Forbes - December 3, 2020
People are living longer but they are not increasing the accumulated wealth needed to support a longer life of retirement. On the contrary, the swing from defined benefit to defined contribution pension plans has increased the population of those reaching retirement age without adequate provision.
One result has been a growth in what can be called “partial retirement,” which involves continued employment past the usual retirement age but at a reduced scale at reduced income. A retirement plan to accommodate them should notch at the age when partial retirement becomes full retirement, at which point retirement payments should jump to a higher level.
The mechanics of such a plan depend on the finances of the retiree. A large segment of them are homeowners with minimal financial assets, and I will use this group as my example. The hypothetical retiree is 62, has financial assets of $150,000 and a debt-free house worth $500,000. His plan is to work half time for 8-12 more years, then retire full time. Hence, he needs a retirement payment for 8-12 years to offset his switch to half-time employment, and a larger retirement payment thereafter to offset his switch to full retirement.
This can be accomplished by artfully combining annuities with a HECM reverse mortgage credit line. The procedure is as follows:
The retiree’s financial assets are used to purchase a deferred annuity on which the payments don’t begin until the end of the period of partial retirement, which I will assume is 8 years.
During the 8-year period, the retiree would draw funds monthly against a HECM reverse mortgage credit line.
During that period, the unused part of the credit line would grow at the HECM interest rate plus insurance premium, currently about 3.4%, accruing a reserve.
The reserve would be invested in a saving account or a similar facility.
At the end of the partial retirement date, the accrued savings would be used to purchase an immediate annuity beginning at the same time as the deferred annuity. This results in a jump in spendable funds starting at the beginning of year 9.
If the HECM rate increases during the partial retirement period, the accrued reserve, and the jump in spendable funds, will be larger.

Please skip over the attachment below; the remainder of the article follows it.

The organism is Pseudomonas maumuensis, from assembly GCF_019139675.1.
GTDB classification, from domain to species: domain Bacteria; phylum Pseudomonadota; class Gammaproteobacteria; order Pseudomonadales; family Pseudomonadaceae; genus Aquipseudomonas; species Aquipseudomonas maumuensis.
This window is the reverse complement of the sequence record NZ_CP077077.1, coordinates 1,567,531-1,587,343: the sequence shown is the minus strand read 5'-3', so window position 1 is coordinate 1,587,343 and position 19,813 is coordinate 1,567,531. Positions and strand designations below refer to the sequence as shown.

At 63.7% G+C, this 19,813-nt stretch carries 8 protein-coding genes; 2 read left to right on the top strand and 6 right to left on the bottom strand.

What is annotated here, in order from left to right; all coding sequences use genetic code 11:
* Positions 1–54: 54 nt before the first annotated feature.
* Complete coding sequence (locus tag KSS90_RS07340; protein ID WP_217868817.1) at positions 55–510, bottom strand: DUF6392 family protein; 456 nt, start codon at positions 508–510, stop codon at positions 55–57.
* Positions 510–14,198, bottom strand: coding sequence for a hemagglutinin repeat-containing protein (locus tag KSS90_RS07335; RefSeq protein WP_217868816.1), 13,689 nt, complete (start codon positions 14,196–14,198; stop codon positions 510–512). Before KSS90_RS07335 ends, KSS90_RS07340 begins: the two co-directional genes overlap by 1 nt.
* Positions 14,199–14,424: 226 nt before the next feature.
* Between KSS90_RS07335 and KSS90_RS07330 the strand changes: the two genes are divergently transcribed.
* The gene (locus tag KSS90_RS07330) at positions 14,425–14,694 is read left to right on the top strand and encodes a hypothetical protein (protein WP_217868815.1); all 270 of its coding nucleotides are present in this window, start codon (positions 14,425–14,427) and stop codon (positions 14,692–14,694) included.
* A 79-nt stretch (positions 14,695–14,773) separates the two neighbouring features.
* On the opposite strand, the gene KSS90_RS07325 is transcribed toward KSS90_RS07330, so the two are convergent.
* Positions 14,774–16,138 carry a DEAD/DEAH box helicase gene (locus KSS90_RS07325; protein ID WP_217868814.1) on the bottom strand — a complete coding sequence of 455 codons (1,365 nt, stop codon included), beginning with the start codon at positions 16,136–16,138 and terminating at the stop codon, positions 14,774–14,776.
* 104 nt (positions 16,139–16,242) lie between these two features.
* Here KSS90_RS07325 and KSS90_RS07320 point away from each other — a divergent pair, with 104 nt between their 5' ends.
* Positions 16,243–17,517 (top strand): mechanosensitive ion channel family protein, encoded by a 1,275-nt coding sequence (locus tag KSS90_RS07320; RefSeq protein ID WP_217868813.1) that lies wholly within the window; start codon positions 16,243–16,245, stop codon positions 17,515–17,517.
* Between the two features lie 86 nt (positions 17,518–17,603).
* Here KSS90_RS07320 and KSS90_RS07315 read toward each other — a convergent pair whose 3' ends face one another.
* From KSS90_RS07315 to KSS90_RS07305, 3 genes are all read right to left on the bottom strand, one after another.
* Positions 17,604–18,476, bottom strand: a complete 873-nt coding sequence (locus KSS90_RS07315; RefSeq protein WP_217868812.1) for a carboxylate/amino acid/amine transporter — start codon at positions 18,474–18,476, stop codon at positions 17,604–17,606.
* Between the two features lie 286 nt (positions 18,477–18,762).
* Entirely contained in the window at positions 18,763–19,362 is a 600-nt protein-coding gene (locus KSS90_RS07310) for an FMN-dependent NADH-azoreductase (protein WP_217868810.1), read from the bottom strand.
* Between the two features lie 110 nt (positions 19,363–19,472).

All monthly spendable funds include a 2% per year inflation premium.
I call the retirement plan organized in this way the “partial retirement plan (PRP)
Chart 1 maps the spendable funds available to the retiree, with and without an increase in the HECM rate. Consistent with the retiree’s plan to transition to full retirement after 8 years, even without an increase in the HECM rate, the payment that begins in year 9 is more than twice as much as the final draw from the credit line.
If the partial retirement lasts 12 years instead of 8, larger reserve accruals will generate a larger immediate annuity, and higher spendable funds beginning in the 13 th year. This is illustrated in Chart 2 which uses a HECM credit line rate of 3.4% for both cases.
The closest available alternative to the PRP is the so-called 4% rule for drawing on financial assets, which calls for payments equal to 4% of financial assets. To increase comparability with PRP, I add a HECM tenure payment based on the retiree’s home value. The tenure payment provides a fixed monthly stipend for as long as the retiree resides in his house. In addition, I reset the withdrawal rate from 4% to the rates of return used by both PRP and 4% rule.
The two approaches are compared in Chart 3 using rates of 3.4% and 6%. (Note that under the 4% rule, these are withdrawal rates as well as rates of return on assets). The 4% rule provides more spendable funds than PRP during the period of partial retirement, but significantly less thereafter. At a 6% rate on the 4% rule, financial assets are depleted and payments thereafter consist of the tenure payment.
The technology used in this article was developed by my colleague Allan Redstone.
By Jack Guttentag, Contributor
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